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1

Using lower in the type is nice way of doing this, if you don't mind loosing the case information. If you want to retain the case, you could define a custom choices class. The choices needs two methods, __contains__ (for testing in), and iteration (to list the choices). class mylist(list): # list subclass that uses lower() when testing for 'in' ...


0

I've used this to accomplish something more useful for comparing two strings: def strings_iequal(first, second): try: return first.upper() == second.upper() except AttributeError: if not first: if not second: return True


4

Transform the argument into lowercase by using type = lambda s : s.lower() for the -p switch. As pointed out by chepner in the comments, since str.lower is already an appropriate function, the lambda wrapper is not necessarily needed and you could instead simply use type = str.lower directly.


1

It's my understanding that this isn't supported. The case_sensitive option applies to the column being validated and the scope option applies only to columns in the same table. You could try using PG's lower like so scope: "lower(realm)" but I suspect it'll fail when trying to access the column table_name.lower(realm) What you need to do is replace that ...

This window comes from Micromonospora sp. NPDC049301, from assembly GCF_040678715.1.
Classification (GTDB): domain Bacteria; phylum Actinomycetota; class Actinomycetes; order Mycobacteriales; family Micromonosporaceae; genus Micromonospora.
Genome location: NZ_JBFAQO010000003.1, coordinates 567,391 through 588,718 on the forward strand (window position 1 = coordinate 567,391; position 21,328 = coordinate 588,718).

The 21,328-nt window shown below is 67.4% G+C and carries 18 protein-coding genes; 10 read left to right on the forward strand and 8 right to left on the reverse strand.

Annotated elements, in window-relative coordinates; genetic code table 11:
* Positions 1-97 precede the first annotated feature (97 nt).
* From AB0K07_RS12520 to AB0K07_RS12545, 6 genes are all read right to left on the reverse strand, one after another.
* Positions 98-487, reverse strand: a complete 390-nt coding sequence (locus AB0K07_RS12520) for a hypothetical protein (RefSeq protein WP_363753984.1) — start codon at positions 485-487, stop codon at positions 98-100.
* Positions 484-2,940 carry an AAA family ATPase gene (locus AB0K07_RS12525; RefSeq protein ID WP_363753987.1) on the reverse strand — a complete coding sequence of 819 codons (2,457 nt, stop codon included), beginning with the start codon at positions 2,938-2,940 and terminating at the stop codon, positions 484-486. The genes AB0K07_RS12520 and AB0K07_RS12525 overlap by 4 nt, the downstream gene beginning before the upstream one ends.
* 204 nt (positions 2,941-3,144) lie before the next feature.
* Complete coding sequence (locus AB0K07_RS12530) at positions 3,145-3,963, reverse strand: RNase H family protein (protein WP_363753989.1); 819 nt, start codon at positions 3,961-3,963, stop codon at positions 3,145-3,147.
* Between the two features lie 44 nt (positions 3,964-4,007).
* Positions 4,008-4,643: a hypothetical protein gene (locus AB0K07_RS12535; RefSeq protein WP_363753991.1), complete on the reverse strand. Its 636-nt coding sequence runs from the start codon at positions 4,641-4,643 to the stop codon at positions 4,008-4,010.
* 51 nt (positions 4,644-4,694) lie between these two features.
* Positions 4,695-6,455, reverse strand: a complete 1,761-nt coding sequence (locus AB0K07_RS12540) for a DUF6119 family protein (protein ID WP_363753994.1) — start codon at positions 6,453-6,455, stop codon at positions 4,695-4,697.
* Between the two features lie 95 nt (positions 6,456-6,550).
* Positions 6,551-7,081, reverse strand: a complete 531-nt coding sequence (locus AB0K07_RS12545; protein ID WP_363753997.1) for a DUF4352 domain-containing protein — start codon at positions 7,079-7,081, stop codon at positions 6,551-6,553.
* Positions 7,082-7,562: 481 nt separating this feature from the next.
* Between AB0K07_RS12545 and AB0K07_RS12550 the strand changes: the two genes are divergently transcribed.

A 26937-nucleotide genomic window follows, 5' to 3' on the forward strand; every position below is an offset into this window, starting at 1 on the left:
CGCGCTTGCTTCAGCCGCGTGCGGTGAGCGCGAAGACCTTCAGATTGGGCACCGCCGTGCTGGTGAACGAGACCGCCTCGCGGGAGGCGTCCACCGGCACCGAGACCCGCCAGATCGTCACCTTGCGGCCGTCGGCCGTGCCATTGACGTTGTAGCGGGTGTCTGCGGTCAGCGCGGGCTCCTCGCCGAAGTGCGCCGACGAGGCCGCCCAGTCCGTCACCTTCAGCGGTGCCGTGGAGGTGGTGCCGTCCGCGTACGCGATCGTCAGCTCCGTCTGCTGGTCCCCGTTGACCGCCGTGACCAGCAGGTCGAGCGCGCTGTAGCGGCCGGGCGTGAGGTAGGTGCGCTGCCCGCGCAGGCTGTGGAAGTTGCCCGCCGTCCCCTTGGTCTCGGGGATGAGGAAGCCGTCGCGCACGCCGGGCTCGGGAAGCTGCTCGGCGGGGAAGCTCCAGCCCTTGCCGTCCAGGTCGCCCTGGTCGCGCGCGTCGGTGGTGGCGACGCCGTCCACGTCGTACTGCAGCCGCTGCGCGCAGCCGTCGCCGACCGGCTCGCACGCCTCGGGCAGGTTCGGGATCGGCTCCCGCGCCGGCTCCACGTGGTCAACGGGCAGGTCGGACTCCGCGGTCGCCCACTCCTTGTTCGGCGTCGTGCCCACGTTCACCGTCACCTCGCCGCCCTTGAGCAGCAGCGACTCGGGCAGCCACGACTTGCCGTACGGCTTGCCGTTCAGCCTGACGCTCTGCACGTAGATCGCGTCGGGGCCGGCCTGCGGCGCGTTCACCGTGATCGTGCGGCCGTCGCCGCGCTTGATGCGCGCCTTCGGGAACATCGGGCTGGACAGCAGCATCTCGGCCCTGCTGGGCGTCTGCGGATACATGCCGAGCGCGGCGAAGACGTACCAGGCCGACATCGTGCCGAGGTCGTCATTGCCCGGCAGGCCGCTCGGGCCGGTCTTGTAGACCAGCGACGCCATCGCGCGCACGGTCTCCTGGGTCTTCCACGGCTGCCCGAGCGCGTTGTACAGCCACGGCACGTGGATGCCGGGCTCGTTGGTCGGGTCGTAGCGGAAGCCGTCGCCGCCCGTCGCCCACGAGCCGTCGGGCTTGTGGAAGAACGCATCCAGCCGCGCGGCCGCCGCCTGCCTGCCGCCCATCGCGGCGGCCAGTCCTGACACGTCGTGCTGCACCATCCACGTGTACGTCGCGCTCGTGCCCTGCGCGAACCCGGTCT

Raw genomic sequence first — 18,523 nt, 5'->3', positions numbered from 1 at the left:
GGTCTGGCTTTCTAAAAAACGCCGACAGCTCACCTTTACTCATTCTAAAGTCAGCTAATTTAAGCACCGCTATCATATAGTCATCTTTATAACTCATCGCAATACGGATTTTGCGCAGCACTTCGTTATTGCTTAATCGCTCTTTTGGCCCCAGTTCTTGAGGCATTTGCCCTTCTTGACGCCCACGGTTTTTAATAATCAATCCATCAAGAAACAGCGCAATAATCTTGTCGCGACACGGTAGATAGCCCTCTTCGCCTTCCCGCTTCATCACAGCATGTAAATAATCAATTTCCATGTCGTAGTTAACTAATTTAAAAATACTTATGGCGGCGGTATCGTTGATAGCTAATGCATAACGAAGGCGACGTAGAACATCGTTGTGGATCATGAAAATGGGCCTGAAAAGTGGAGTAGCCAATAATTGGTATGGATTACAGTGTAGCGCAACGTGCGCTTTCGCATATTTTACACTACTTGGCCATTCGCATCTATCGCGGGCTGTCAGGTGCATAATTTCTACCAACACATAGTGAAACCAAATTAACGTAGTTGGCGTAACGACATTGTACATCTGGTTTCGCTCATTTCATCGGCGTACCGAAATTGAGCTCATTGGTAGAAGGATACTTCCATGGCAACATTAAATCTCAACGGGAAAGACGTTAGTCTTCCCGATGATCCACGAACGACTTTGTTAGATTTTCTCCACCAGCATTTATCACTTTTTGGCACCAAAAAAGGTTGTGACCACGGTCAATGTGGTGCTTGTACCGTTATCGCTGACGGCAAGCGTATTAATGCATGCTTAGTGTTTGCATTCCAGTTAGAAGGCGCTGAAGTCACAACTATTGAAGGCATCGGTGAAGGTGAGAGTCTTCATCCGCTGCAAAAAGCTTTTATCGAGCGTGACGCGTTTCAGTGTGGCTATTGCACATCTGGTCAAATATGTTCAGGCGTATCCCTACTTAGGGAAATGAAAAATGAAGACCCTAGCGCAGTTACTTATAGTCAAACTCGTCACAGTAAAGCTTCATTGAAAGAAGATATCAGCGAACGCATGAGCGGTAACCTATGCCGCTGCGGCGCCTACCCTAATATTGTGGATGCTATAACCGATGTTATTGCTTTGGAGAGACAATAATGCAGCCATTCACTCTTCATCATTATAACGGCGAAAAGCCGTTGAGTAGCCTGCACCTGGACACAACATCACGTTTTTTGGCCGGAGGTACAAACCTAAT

0

If you're using .NET, the official recommendation from Microsoft is to use StringComparison.OrdinalIgnoreCase for comparison and ToUpperInvariant for normalization (to be later compared using Ordinal comparison). This also applies to Registry keys and values, environment variables etc. See New Recommendations for Using Strings in Microsoft .NET 2.0 for more ...


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String has method toUpperCase and toLowerCase, you can make both of this strings to lowerCase and then compare them


0

There's no way to do this with Kibana. However, you can do this at the elasticsearch level with a tokeniser. You'd set up something like this: $ curl -XPUT localhost:9200/testindex/ -d ' { "settings":{ "index":{ "analysis":{ "analyzer":{ "case_insensitive_analyser":{ "tokenizer":"case_insensitive", ...


2

Add i in addition to the m after the last / in your pattern string: $pattern = "/^.*$pattern.*\$/mi"


0

Ultimately, a generic "contains" operation comes down to a function like this, /// <summary> /// Determines whether the source contains the sequence. /// </summary> /// <typeparam name="T">The type of the items in the sequences.</typeparam> /// <param name="sourceEnumerator">The source enumerator.</param> /// <param ...


0

I noticed that if the user enters a string of text but leaves the input without selecting any of the autocomplete options no value is set in the hidden input, even if the string coincides with one in the array. So, with help of the other answers I made this: var $local_source = [{ value: 1, label: "c++" }, { value: 2, ...


0

A bit late, but this is pretty simple. Just use the "ILIKE" operator, e.g. User::where("email", "ILIKE", $email)->get();



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